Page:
The United States of Amnesia
“Between 1997 and 2006, consumers, lenders and builders created a housing bubble, and pretty much the entire establishment missed it. Fannie Mae and Freddie Mac and the people who regulate them missed it. The big commercial banks and the people who regulate them missed it. The Federal Reserve missed it, as did the ratings agencies, the Securities and Exchange Commission and the political class in general.”
Well, Bobo, that is not exactly true. In fact, that is entirely untrue.
The entire establishment, meaning GOP-appointed head of the Federal Reserve Alan Greenspan, actually championed bubbles, the so-called irrational exuberance. Greenspan kept interest rates so artificially low that something was bound to happen. And I seem to recall him telling people that they should get out of their fixed rate mortgages (at extremely low rates) and refinance using some of the more exotic mortgage devices, that they should take money out of their homes and use it for vacations, cars, big teevee machines… And the innocent did, they believed Greenspan, and now many of them have either lost their houses or are in the process of losing their houses. Thanks, Alan!
His doppleganger, the disingenuous Ben Bernanke, carried forward the same policies, uninterrupted.
And Bobo, the regulators did not look for irregularities. In fact, they did not regulate at all.
Let’s not forget that our Xristian Xrazy President, Chimpy McStagger appointed Christopher Cox to the head of the SEC (after slashing their budget dramatically to make it and most other regulatory agencies a ghost town, and those regulators that remained were, um, watching a little porn, I’m told).
Let’s say Cox’ methods of regulation and investigation were a bit lax.
Bobo, the point is that ever since the lunatics took over the asylum in the ’80s, it was not enough to just say that Government is the problem, they had to prove it, too. Anytime the government did anything right, or efficient, or (horrors!) better than the private sector, it laid waste to the claim from Saint Ronnie that the government must be destroyed, or as Grover Norquist said, made small enough to drown in the bathtub. They started by starving the beast, cutting off funding for departments that actually were doing their jobs. But that was not enough.
So Chimpy appointed a clown car-load of freak-show water heads to be in charge of the various agencies. It was not just political patronage (thought it was that, too), it was about ensuring massive, colossal failure in all areas. Our best example is of course FEMA, under the leadership of Heckuva Job Brownie, a horse-show promoter who was completely unprepared for Katrina. That was the expected result.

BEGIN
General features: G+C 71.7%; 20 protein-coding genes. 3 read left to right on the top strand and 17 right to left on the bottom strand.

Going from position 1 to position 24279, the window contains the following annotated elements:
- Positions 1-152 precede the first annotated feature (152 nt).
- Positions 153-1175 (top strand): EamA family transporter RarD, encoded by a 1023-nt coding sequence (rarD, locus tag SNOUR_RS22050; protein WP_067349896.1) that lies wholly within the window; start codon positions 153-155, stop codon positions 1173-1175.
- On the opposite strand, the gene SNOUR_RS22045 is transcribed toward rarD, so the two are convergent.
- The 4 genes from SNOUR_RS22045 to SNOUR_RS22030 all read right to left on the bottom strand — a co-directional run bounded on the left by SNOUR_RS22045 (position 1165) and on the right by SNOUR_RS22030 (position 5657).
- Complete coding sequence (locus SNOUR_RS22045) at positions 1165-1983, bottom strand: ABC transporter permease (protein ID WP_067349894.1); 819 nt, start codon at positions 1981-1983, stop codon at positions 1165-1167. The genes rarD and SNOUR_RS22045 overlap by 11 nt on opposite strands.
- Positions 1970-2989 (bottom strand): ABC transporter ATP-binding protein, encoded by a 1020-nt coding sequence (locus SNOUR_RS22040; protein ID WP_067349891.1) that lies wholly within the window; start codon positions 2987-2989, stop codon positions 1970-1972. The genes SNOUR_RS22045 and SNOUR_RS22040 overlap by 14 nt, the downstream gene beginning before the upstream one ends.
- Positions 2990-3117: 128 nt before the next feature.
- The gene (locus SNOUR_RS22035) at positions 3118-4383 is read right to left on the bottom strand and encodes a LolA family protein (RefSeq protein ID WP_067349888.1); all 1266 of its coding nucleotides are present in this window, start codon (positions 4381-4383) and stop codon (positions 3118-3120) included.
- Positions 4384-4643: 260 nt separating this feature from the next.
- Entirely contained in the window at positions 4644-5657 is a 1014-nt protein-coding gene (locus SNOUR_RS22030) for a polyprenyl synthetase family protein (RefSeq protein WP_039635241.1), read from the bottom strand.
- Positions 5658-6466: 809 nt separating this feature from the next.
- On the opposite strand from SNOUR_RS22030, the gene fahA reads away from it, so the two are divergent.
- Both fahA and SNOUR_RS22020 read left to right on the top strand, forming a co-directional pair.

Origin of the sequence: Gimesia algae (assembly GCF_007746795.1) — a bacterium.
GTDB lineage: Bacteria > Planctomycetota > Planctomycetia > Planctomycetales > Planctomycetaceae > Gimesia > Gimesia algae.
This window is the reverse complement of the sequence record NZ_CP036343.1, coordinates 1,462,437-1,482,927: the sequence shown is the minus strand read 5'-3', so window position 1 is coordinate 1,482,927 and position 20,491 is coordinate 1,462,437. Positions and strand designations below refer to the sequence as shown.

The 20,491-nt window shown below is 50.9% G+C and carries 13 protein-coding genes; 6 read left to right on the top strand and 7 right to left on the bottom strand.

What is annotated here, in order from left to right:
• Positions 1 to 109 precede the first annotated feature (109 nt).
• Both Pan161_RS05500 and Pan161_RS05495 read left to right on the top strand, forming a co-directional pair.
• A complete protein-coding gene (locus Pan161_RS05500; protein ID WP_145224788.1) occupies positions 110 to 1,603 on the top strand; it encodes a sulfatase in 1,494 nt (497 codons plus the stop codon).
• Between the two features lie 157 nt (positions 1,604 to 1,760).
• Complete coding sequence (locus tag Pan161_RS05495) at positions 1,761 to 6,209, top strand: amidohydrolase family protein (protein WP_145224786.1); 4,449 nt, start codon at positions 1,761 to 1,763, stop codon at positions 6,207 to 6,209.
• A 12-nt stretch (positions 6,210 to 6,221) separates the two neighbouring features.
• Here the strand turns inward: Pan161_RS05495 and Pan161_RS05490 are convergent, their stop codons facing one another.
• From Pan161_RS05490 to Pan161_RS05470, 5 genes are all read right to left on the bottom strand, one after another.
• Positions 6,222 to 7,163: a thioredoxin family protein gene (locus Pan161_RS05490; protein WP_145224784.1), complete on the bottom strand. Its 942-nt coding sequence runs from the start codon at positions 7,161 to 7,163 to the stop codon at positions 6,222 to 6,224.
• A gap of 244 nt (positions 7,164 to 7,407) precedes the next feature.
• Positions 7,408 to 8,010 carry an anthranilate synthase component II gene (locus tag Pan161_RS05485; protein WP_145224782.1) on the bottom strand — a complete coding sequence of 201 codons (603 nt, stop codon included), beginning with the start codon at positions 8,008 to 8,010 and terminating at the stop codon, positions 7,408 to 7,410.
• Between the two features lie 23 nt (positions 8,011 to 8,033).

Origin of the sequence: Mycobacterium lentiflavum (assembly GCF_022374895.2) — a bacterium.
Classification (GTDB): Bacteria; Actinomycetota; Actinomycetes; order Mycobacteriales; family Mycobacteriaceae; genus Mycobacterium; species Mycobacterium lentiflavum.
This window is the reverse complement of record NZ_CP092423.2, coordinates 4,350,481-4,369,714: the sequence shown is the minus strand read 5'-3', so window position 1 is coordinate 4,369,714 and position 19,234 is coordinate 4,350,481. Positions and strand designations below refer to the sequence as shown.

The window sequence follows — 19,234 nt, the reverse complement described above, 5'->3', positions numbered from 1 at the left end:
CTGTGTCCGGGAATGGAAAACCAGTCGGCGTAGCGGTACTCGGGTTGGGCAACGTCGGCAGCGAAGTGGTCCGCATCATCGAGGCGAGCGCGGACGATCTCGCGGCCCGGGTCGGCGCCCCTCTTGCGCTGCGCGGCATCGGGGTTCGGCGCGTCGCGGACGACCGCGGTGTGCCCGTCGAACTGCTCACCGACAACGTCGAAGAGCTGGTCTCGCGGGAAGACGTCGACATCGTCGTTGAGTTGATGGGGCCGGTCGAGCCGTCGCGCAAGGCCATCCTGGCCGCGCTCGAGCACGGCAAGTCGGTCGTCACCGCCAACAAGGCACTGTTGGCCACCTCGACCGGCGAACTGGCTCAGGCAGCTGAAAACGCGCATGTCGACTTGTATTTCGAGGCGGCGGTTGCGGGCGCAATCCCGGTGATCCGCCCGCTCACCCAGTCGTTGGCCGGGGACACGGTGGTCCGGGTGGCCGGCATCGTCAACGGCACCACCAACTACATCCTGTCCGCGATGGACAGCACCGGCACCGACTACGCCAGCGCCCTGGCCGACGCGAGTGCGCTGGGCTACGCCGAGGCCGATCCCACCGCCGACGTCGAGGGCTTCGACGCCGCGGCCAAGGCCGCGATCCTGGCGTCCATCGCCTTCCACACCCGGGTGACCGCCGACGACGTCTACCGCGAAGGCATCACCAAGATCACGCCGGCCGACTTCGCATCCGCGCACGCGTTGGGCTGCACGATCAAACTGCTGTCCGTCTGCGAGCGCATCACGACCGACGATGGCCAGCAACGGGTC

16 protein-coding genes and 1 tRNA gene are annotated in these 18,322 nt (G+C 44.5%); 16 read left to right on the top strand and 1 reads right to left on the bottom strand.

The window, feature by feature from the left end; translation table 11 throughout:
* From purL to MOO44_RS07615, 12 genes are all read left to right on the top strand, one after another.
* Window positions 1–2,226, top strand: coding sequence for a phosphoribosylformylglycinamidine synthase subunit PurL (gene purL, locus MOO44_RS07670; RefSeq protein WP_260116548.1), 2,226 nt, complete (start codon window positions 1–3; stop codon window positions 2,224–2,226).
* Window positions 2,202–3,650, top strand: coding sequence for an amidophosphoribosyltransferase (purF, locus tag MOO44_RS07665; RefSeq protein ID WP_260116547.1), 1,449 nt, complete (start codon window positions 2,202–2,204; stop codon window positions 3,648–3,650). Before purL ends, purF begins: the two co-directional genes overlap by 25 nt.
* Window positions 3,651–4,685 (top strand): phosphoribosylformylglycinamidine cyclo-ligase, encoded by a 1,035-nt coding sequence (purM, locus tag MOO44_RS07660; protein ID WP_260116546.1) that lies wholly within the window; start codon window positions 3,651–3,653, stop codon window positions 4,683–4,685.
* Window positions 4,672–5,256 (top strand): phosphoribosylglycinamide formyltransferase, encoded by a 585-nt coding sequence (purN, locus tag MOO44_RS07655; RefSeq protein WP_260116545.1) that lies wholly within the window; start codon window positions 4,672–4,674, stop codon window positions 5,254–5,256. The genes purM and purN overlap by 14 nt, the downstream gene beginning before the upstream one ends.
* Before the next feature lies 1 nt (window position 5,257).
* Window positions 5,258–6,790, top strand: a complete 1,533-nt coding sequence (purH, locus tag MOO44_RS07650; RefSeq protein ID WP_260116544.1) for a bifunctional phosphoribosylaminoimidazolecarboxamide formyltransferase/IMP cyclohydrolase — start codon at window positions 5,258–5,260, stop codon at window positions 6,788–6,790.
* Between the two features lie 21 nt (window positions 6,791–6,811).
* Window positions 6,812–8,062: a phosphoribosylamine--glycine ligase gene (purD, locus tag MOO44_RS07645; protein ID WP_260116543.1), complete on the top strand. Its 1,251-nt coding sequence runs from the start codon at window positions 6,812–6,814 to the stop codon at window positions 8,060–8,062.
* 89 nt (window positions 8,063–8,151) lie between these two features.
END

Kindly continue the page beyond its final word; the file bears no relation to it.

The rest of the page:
But back to Christopher Cox, a man you said that you have been covering for 20 years, the point man at the SEC when the whole house of cards collapsed. Here’s your opinion of him from The News Hour in 2005:
DAVID BROOKS: My broker is, I hope. But Chris Cox is one of the smartest people on Capitol Hill, so I have a lot of faith in him as a person. He went to Harvard Law and Harvard College but that not withstanding.
He strikes me as a sort of a Jack Kemp Republican — not quite in tune with the current House leadership Tom DeLay sorts, but he really goes back to the Reagan years and I think he was there with Jack Kemp.
JIM LEHRER: He worked in the Reagan administration.
DAVID BROOKS: He worked in the Reagan administration.
JIM LEHRER: He was one of the counsel —
DAVID BROOKS: And he’s just someone who, is on a policy level, extremely serious. And so I have a lot of faith in him, a lot of faith in his intelligence. And I would also say as a politician when there’s a scandal he will understand the importance of playing to the public about it and responding to public cries for reform
And the final thing to be said is there’s no contradiction being pro-free market and wanting to crack down on the bad guys. So I just don’t think it’s right to pre-judge him either way.
Yes, Bobo, there’s no contradiction on being pro-free market and wanting to crack down on the bad guys, but Cox was only pro-free market, as the records show. Cox fiddled while rome burned, so to speak. And it is amazing to me that to this day no one has called him on the carpet to testify.
So when you say, Bobo, that No one saw it coming, I think you are indulging your fantastic amnesia superpowers again. Everyone saw it coming. It was planned from the get-go. But to admit to anything other than complete surprise would be to admit to being part of the vast, failed experiment that is supply-side economics, deregulate everything, free-marketeering, and waiting for that rising tide to lift all boats. Funny how it only lifted the yachts.
But more importantly, it would mean that you, Bobo, would have to admit to being wrong again. Fantastically wrong.